Grace and grit

All my life I thought of creativity as principally grace. Descending, and then gone. Brief visitations, ephemeral dew.

Only recently has my part come more to the fore. The work over days, months, years. The stepping toward something felt and half seen.

The willingness to be with imperfection, to fail repeatedly, to feel alone in the wilderness, and to risk being shamed.

It has felt like tuning into to a particular frequency; of gradually recognising my ‘signal’ or signature more readily; and of coming to trust and deepen with that vibration.

I am a slow learner, I still love and wait on Grace. But I am on my feet, doing the daily work, and moving in the unknown towards Her.

Life as oracle

I am writing in a botanical garden in spring. The trees, flowers and birds are oracles, broadcasting their unique essence and message everywhere around. Shakespeare spoke of finding ‘tongues in trees, books in the running brooks, sermons in stones, and good in everything.’

It seems to me that we are the same: that being an oracle is our inheritance, and also our gift back to life.

How do we give our essence? I think occasionally it wells up spontaneously, but mostly it comes over time through claiming our joy and meeting sorrow, over and over.

Here and now in the garden the rose-geraniums are floating their perfume in the sun, invisible molecules of essence moving in warm waves.

May we give ourselves too. For our own joy, but also very much for the fulfillment of the world, for it is together that we will form the improvisational orchestra of a new earth song.

For Eliza

My great great grandchildren

ask me in dreams

what did you do while the planet was plundered?

what did you do when the earth was unravelling?

surely you did something

when the seasons started failing?

as the mammals, reptiles, birds were all dying?

what did you do once you knew?

Drew Dellinger wrote this in 2002. The other day Greta Thunberg spoke at the UN, nearly in tears, saying almost exactly this (except that she was speaking now, not in two generations time): ‘what are you doing, now that you know?’ and ‘you have stolen my childhood’.

I feel haunted by the earth’s condition and the future of our children, and by the need to respond. Greta refers a lot to science, and it has an important part to play, but I feel that the deep change needed will come (is already coming) from a different way of knowing. I don’t believe that the mind can fathom the way forward, it has to come from a different organ of perception, the heart.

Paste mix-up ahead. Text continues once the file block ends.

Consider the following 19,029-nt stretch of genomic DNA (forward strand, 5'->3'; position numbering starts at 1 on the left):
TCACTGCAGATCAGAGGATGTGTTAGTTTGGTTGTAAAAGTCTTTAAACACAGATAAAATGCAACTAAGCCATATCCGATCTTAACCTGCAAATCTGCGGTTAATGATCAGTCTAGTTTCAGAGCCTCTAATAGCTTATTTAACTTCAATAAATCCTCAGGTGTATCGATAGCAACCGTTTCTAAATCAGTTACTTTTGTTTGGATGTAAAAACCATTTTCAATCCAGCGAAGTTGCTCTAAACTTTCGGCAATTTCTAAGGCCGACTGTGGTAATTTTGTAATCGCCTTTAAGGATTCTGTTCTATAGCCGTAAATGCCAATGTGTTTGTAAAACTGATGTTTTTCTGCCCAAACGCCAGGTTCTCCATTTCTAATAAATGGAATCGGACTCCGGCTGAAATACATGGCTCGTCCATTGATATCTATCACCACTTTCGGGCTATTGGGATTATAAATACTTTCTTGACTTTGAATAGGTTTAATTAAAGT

Like many others I feel helpless and yet charged to play my part. We live in a world of information and we ‘can’t stop talking’. In response, as a wordsmith, I feel drawn to listen with my inner ear, to distill beauty, and to recognise words that come from the heart and carry wisdom (transmission).

Eliza, I see your clear eyes. How do I answer you. Together we nurse the tree you found oozing sap where a branch was cut, we speak with flowers, and greet the moon at the window at night. As much as taking outer action towards a more beautiful world, I hope also to embody inner devotion and listening within the community of all life on earth. Both are needed.

I love you with all my heart’s love.

Rebirth of the written word

The window before my desk is filled with trees, winter dry against deep blue sky. I feel a rebirth within language. A wind blowing, breathing words open on a new octave.

So many words have lost their meaning and become empty. Freedom, grace, trust…. Nor do we have a story big enough to inspire us towards the future. We have an overload of information, and a social media of memes.

In the past, as an academic editor I would have been editing for language, content, style and sequencing. It was a job well done, yet not a love. 

Today I feel called to help bring forth the distillation of your message; the clear soul voice in your writing; simplicity (on the other side of complexity); high-vibration language; coherence and flow.

I am editing for transmission – for what life wants to say through you. And listening for your soul’s story budding and bursting through your words.

Her voice

This piece was written swiftly in a strange moment, when I was feeling both anger and deep love. I think the anger opened the door for Love, for Her.

Silence. For aeons.
Then a voice unfurls

Spiked like a dandelion
Unwelcome, considered a weed.
Dark green with minerals
Shocking yellow flowers.

Pelargonium high on mountainside
forged by wind and sun
Fragrance of the Magdala
A coronation of stars

You are a garden enclosed my sister my bride
a spring enclosed, a fountain sealed

Rose heart of the mother
giving perfume intimately
Red-black galaxy
of courage

This voice is her own.
Unrecognised, in love
The mystery and abandonment
of the garden.

The inside of a rose

I am feeling uninspired.

Yet, in the moment of turning towards the dryness it becomes a small clear spring. My soul says, ‘this is true’.

There is honesty, patience and listening here. But they are not the essential gift.